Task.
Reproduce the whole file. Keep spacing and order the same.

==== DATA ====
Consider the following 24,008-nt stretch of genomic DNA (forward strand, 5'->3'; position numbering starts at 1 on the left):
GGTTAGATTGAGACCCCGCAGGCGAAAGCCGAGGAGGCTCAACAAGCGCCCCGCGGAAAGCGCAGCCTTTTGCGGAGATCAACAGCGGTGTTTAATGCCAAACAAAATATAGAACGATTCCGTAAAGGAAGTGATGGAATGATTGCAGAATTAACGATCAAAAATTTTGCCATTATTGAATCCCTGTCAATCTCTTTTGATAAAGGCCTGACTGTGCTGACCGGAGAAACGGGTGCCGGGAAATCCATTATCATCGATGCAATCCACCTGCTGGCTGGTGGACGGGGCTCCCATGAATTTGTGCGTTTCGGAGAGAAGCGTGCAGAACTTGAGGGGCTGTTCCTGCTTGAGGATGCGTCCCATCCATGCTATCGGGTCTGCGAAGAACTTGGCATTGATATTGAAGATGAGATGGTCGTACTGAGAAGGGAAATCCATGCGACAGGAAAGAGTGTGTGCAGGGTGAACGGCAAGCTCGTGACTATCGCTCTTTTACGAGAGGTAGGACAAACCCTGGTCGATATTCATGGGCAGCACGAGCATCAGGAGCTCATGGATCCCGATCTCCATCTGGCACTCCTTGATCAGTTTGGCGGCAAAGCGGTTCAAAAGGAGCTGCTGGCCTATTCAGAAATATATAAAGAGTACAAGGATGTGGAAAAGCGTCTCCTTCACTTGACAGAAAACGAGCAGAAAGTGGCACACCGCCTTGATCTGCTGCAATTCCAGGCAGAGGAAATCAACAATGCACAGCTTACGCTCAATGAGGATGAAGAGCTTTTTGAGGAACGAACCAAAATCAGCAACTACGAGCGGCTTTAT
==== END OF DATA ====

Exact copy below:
Consider the following 24,008-nt stretch of genomic DNA (forward strand, 5'->3'; position numbering starts at 1 on the left):
GGTTAGATTGAGACCCCGCAGGCGAAAGCCGAGGAGGCTCAACAAGCGCCCCGCGGAAAGCGCAGCCTTTTGCGGAGATCAACAGCGGTGTTTAATGCCAAACAAAATATAGAACGATTCCGTAAAGGAAGTGATGGAATGATTGCAGAATTAACGATCAAAAATTTTGCCATTATTGAATCCCTGTCAATCTCTTTTGATAAAGGCCTGACTGTGCTGACCGGAGAAACGGGTGCCGGGAAATCCATTATCATCGATGCAATCCACCTGCTGGCTGGTGGACGGGGCTCCCATGAATTTGTGCGTTTCGGAGAGAAGCGTGCAGAACTTGAGGGGCTGTTCCTGCTTGAGGATGCGTCCCATCCATGCTATCGGGTCTGCGAAGAACTTGGCATTGATATTGAAGATGAGATGGTCGTACTGAGAAGGGAAATCCATGCGACAGGAAAGAGTGTGTGCAGGGTGAACGGCAAGCTCGTGACTATCGCTCTTTTACGAGAGGTAGGACAAACCCTGGTCGATATTCATGGGCAGCACGAGCATCAGGAGCTCATGGATCCCGATCTCCATCTGGCACTCCTTGATCAGTTTGGCGGCAAAGCGGTTCAAAAGGAGCTGCTGGCCTATTCAGAAATATATAAAGAGTACAAGGATGTGGAAAAGCGTCTCCTTCACTTGACAGAAAACGAGCAGAAAGTGGCACACCGCCTTGATCTGCTGCAATTCCAGGCAGAGGAAATCAACAATGCACAGCTTACGCTCAATGAGGATGAAGAGCTTTTTGAGGAACGAACCAAAATCAGCAACTACGAGCGGCTTTAT